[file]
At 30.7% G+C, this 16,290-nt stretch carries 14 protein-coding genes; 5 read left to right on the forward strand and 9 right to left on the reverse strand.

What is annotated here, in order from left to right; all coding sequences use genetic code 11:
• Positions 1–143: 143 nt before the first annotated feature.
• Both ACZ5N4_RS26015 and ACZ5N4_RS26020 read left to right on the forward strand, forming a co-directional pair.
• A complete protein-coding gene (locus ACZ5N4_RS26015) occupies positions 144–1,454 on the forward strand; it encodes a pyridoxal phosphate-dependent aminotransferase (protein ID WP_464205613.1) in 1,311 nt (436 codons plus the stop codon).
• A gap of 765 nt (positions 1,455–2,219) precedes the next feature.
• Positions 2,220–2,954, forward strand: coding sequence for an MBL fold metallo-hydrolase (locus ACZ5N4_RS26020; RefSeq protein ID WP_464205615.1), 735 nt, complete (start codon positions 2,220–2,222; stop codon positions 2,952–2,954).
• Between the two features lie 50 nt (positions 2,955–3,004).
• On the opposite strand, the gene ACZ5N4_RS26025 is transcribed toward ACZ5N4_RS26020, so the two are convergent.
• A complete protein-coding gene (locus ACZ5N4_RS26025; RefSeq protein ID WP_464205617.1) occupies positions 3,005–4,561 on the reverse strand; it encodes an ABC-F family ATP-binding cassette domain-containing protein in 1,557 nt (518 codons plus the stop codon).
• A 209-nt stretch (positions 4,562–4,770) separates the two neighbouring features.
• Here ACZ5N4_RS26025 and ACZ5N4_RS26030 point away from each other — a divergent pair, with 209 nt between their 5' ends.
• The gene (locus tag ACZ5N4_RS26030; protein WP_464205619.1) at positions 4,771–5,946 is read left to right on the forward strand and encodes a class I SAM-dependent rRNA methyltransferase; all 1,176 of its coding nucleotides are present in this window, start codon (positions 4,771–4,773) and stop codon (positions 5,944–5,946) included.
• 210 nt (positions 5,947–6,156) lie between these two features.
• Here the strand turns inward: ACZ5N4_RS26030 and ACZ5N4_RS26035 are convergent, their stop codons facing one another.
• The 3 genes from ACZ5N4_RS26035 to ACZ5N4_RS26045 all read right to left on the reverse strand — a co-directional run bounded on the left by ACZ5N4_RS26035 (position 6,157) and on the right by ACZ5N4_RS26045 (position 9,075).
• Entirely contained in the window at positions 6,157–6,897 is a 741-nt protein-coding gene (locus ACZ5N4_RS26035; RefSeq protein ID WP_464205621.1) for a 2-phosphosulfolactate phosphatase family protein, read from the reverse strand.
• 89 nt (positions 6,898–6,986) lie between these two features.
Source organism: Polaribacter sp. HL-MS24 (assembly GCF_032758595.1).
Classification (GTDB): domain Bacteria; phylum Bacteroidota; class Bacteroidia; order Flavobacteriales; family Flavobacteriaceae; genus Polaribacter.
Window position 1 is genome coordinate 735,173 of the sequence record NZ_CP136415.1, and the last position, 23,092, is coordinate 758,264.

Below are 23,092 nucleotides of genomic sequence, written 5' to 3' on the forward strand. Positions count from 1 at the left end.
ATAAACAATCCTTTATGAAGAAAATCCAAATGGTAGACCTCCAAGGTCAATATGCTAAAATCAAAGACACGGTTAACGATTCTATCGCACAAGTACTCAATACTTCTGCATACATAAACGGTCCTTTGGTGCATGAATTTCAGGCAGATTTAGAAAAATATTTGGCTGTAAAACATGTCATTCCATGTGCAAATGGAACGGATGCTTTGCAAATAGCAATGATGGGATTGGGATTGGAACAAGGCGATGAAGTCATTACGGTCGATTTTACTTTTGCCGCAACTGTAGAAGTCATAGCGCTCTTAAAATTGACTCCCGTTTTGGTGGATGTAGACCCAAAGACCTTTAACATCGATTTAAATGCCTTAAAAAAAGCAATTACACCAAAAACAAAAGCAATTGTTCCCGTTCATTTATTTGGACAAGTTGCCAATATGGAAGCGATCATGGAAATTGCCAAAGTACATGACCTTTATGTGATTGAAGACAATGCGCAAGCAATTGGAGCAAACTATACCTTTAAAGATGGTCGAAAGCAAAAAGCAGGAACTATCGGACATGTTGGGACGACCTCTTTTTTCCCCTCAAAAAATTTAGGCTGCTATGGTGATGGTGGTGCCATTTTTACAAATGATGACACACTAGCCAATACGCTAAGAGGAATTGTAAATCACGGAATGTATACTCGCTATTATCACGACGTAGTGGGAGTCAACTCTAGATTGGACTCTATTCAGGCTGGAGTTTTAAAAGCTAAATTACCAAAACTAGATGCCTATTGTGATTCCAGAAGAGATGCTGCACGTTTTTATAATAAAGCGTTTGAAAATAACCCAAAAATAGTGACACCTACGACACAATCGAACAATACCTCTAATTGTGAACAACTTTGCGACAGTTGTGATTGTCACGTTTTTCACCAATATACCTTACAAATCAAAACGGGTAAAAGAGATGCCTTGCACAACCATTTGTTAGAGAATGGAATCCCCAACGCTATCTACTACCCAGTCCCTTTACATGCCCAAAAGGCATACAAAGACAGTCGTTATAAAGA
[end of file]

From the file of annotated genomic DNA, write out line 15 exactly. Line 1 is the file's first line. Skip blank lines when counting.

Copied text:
• Here the strand turns inward: ACZ5N4_RS26030 and ACZ5N4_RS26035 are convergent, their stop codons facing one another.